What is crime?
The answer is so obvious that we probably never stop to ask the question.
In a Christian society, the Ten Commandments form the basis of most laws and breaking these is considered to be “evil” and therefore, wrong per se.
Equally, there are many regulations introduced by the government designed to protect society and breaking them is not always considered a crime by a lot of people. How many of us exceed the speed limit by a small margin or have work done and pay cash to avoid VAT without feeling the least bit guilty about it?
“Thou shalt not kill” is perhaps the most famous Commandment and is universally known.
“Thou shalt not sound thy motor horn in a built up area between the hours of 11.00 p.m. and 7.00 a.m.” is perhaps one of the less obvious of the regulations and is not widely known.
Generally, most people accept the validity of the Ten Commandments when explained and extended to cover modern day living and, therefore, accept the validity of laws derived from them.
Public acceptance of the definition of crime is vital if the state is to win public support for dealing with anti-social behaviour. In most Western countries, politicians lose sight of this and introduce far too many regulatory offences that are not well understood by the people and are often disliked and flouted.
Most regulatory offences appear to be there to protect the majority from the anti-social minority but they are too numerous and the majority of people have little idea of what they are.
It would seem sensible for schools to teach children about the law and what constitutes a crime so that at least people would know when they were committing or about to commit an offence.
What is punishment?
Again the answer is so obvious that it doesn’t require thinking about – or does it?
Punishment could be defined as the action taken by those in authority against those whose acts contravene regulations. By definition, punishment must be something that one does not want to happen to oneself and generally contains two elements – retribution and deterrence. Retribution is the idea that if you commit an offence, you must be made to suffer in proportion to that offence.
If punishment is to succeed in curbing offending behaviour, it must be both certain and of a nature that ensures that the individual being punished does not want to receive that punishment again, and that the person’s peers take note of what has happened and think about whether they would wish to commit the same offence. I have deliberately not used the words law and crime above as punishments can be applied in the home, in schools, the workplace, clubs and private groups and within society as a whole – in fact, anywhere that has rules governing the behaviour of it members.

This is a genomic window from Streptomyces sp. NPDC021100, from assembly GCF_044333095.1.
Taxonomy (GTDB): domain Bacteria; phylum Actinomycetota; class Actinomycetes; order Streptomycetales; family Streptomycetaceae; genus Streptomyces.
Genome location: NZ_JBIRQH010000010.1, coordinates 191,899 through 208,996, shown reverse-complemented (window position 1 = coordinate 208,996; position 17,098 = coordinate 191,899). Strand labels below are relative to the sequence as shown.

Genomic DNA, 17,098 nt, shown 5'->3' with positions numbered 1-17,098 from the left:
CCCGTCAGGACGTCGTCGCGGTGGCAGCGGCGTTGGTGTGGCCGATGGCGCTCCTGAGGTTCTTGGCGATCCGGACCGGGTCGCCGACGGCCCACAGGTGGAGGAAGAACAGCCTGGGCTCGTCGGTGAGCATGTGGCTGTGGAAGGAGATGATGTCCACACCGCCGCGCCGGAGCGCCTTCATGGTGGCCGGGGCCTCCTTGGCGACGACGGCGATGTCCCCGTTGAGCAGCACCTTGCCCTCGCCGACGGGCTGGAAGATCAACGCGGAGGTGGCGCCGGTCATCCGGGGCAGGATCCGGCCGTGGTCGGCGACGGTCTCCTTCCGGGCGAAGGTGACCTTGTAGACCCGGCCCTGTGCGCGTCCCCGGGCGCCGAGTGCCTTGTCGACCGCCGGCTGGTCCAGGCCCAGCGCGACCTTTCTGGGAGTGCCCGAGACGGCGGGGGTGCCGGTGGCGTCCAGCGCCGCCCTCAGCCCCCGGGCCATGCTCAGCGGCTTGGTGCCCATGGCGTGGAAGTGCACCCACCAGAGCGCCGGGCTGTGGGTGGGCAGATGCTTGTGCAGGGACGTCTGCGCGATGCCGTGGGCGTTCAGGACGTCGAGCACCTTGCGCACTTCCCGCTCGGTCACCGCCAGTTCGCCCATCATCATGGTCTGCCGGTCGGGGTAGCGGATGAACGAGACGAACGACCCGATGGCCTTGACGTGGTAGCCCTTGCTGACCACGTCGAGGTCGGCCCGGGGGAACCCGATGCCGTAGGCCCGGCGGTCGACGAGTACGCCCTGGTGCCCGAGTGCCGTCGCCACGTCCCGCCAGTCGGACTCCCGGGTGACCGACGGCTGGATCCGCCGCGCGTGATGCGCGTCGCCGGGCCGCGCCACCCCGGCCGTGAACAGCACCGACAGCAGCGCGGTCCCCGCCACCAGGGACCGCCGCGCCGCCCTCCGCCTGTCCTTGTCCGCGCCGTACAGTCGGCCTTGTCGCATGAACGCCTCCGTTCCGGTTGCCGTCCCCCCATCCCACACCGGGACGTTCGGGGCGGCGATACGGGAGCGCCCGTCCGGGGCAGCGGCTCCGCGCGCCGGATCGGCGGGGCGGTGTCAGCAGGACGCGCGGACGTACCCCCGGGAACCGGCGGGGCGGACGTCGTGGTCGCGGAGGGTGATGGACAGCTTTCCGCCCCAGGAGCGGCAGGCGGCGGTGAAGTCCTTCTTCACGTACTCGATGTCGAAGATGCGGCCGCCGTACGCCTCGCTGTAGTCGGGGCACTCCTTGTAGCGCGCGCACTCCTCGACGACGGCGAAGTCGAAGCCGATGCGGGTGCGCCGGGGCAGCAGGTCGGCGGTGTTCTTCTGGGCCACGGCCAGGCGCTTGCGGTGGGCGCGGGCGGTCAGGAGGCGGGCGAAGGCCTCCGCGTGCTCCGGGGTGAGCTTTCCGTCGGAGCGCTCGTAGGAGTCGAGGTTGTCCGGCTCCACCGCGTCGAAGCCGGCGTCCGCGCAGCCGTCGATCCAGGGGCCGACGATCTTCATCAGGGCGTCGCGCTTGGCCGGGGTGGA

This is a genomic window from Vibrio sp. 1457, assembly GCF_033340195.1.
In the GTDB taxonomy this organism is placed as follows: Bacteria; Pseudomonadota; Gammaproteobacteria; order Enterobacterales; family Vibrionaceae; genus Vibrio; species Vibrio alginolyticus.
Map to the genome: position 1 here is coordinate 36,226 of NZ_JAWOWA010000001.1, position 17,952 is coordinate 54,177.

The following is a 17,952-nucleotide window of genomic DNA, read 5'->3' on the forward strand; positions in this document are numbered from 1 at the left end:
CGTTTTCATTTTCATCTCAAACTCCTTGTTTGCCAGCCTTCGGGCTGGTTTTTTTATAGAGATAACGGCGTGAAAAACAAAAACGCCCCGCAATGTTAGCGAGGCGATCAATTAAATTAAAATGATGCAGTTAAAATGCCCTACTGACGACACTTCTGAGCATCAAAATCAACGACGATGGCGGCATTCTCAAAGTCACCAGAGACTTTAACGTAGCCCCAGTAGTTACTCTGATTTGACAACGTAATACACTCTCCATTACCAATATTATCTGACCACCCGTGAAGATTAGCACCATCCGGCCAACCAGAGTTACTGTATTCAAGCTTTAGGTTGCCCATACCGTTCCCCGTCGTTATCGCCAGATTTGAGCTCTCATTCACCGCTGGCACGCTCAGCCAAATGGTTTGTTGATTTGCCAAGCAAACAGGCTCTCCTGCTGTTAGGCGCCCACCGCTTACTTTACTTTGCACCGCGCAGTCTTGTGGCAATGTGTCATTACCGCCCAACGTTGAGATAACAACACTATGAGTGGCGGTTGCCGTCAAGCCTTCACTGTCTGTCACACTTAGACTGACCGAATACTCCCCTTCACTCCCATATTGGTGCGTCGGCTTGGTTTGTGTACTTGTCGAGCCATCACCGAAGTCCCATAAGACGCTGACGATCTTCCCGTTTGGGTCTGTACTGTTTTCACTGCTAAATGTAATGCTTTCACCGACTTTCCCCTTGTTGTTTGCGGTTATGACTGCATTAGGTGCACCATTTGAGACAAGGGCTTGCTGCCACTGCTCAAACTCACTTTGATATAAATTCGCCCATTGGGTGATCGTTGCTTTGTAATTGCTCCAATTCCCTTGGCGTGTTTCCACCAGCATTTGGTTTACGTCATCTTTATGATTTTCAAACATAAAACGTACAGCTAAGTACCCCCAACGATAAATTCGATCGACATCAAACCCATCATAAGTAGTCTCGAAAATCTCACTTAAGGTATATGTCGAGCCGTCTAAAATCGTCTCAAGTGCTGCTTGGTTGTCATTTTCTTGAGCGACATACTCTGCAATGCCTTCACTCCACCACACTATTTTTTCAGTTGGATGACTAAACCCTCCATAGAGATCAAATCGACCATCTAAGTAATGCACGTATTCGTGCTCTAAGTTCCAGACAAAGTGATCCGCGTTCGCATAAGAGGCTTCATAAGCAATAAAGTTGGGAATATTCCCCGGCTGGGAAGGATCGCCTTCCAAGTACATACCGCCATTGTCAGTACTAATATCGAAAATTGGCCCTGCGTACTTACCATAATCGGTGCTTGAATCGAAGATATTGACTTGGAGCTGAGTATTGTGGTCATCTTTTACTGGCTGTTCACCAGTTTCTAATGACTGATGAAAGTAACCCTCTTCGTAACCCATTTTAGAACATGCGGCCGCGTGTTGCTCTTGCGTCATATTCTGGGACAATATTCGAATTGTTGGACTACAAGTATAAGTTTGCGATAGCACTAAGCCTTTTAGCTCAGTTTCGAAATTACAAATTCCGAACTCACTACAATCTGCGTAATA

InBritain, we are still a punishment based society and yet the punishments that we apply are generally ineffective and unclear to the majority of the population. It is impossible to say in most cases what punishment the courts will impose for a given crime and it is likely to vary considerably in different parts of the country. This is very dangerous as well as being unjust. If people do not know with certainty what will happen to them, how are they supposed to be deterred? It is reasonable to suggest that only in the cases of murder and drink driving would most people be able to say what sentence the court would impose.
The effect of crime and subsequent punishment.
Crime is a negative thing, it is innately destructive – at its most extreme, it causes the lives of both the victim and the criminal to be taken but even the least crimes lead to destructive results for both parties and for society in general.
In serious crimes (typically leading to a prison sentence) the victim is often traumatised, sometimes permanently, and may suffer emotional and physical damage for years.
Imprisonment destroys the inmate’s future employability and their personal relationships, both of which make re-offending more likely.
In less serious crimes, the victim may typically suffer fear, inconvenience and financial loss and the rest of us will end up with the bill for higher household and car insurance and higher local taxes to pay for repairing vandalism, removing graffiti, etc.
Where the offender can actually be caught, they will often receive a non-custodial punishment, but this can still destroy their reputation and self esteem or their regard for authority and may also affect their employability.